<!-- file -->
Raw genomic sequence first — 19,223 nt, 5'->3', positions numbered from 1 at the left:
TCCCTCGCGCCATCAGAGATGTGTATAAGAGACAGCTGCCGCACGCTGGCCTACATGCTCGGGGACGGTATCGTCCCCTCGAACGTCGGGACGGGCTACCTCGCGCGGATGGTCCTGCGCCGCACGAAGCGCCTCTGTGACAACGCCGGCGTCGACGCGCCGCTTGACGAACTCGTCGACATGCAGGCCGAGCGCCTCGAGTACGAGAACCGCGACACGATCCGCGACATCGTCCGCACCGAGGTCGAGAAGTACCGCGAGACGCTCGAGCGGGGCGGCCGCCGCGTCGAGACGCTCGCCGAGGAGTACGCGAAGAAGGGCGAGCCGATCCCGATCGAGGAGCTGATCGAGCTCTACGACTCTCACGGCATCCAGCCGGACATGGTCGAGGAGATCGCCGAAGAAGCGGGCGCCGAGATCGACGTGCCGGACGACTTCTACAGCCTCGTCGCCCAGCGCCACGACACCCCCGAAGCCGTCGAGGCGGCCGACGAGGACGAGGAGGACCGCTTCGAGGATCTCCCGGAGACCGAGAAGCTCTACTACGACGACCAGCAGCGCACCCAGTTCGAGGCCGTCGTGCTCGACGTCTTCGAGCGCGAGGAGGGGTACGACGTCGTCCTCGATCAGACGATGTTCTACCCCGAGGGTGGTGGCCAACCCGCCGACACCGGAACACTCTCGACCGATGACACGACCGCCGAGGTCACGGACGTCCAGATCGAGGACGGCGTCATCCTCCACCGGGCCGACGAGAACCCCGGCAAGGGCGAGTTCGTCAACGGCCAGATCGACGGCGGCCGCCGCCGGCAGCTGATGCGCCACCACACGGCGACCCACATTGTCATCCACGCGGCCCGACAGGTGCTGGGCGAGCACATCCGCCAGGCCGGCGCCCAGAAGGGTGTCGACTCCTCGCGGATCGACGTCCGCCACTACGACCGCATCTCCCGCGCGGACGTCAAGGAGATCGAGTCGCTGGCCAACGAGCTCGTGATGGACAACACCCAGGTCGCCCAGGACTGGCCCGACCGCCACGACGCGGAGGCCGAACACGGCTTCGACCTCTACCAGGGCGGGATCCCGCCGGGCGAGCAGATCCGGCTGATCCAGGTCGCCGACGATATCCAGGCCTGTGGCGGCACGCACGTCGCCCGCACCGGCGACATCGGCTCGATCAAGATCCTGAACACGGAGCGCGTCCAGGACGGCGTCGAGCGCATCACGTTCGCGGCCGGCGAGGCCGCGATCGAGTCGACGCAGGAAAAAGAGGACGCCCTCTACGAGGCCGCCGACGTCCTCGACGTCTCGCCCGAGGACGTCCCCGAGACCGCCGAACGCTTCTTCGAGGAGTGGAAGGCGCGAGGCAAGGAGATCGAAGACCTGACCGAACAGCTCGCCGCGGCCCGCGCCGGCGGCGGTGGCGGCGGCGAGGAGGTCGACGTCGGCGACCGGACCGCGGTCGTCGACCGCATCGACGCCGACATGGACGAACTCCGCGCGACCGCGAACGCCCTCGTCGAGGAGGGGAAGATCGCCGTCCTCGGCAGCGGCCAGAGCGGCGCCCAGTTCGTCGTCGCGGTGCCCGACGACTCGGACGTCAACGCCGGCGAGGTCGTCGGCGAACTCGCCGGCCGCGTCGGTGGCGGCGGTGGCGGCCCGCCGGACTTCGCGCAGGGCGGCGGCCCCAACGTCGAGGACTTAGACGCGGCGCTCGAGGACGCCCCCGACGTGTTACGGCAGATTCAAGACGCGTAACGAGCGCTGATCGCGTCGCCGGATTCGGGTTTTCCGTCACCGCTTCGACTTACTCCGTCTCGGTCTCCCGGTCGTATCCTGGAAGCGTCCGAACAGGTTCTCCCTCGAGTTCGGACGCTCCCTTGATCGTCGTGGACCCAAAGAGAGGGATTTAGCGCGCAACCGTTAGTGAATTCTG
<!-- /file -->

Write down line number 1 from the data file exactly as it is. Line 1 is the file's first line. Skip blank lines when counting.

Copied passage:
Raw genomic sequence first — 19,223 nt, 5'->3', positions numbered from 1 at the left: